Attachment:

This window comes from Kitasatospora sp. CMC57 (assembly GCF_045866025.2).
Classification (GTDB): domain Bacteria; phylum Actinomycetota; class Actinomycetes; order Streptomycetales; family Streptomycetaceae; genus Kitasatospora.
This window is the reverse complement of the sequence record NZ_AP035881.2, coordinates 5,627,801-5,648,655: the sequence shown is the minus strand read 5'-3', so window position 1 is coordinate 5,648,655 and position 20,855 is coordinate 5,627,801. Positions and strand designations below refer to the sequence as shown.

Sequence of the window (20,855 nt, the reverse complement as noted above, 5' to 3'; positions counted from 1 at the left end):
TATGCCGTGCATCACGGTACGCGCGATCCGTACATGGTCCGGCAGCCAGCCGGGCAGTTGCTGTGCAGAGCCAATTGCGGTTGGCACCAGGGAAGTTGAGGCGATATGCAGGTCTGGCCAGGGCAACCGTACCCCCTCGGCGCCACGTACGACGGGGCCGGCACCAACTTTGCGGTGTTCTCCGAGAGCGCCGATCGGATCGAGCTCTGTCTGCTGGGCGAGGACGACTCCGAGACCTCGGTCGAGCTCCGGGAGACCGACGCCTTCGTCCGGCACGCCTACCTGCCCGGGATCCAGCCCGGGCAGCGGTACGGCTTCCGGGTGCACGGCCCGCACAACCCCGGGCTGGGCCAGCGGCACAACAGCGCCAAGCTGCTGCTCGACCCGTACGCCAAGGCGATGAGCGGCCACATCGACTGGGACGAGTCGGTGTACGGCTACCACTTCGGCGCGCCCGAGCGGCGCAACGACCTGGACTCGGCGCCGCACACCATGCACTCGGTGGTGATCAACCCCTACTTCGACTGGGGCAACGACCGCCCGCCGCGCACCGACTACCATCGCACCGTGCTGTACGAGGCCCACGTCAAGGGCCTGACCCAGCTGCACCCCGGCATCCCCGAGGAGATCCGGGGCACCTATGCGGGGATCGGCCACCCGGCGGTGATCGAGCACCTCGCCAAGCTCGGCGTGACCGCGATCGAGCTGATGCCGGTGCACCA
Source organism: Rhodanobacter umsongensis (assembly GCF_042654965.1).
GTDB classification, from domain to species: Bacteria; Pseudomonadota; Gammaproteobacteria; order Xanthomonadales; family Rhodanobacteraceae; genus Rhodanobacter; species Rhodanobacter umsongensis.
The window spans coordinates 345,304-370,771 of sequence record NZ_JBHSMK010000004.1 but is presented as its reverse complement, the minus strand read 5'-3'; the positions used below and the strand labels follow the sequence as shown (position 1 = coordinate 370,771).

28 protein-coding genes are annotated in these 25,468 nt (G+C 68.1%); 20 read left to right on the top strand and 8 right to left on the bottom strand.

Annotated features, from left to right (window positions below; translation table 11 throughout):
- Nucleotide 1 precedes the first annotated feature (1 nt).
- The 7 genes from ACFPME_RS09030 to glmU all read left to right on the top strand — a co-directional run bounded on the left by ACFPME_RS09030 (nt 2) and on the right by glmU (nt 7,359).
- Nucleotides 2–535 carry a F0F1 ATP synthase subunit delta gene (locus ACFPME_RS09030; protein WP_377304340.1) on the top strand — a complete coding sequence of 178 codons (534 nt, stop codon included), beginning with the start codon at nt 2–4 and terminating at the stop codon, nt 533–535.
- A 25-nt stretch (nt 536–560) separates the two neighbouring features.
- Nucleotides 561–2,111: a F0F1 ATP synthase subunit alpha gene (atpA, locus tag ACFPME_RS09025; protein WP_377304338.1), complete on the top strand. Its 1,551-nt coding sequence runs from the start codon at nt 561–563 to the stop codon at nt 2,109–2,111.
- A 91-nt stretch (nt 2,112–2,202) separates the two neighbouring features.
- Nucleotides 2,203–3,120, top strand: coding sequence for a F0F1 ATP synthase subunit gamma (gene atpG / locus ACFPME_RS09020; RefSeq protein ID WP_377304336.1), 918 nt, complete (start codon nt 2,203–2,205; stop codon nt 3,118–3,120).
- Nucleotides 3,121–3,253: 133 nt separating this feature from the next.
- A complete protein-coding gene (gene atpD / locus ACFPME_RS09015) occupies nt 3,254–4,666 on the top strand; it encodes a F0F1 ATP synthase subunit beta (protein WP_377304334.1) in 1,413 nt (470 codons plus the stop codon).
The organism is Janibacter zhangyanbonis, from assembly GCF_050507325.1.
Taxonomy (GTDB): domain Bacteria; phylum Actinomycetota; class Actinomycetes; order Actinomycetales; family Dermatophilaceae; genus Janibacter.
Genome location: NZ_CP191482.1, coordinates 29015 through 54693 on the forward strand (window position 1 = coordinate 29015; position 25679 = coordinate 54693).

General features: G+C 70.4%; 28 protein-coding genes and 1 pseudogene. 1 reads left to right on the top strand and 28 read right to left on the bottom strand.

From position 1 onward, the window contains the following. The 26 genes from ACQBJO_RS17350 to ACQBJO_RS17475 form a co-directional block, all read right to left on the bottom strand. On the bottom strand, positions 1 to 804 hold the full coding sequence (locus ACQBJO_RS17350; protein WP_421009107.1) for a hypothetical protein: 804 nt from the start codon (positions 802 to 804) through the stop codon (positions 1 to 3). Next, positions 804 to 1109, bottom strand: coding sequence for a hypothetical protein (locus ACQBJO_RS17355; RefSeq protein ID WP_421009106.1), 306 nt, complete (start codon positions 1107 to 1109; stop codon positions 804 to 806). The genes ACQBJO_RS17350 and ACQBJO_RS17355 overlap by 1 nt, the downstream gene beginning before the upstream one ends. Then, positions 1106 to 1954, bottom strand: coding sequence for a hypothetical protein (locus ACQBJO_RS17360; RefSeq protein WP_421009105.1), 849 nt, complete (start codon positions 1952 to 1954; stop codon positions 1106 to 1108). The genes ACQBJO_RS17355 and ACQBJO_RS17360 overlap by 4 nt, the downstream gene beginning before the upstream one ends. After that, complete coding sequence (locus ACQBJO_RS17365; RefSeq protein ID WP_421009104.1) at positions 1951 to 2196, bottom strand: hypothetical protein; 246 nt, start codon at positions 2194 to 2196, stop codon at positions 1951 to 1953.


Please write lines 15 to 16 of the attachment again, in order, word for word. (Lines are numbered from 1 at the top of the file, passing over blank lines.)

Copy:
- Nucleotides 561–2,111: a F0F1 ATP synthase subunit alpha gene (atpA, locus tag ACFPME_RS09025; protein WP_377304338.1), complete on the top strand. Its 1,551-nt coding sequence runs from the start codon at nt 561–563 to the stop codon at nt 2,109–2,111.
- A 91-nt stretch (nt 2,112–2,202) separates the two neighbouring features.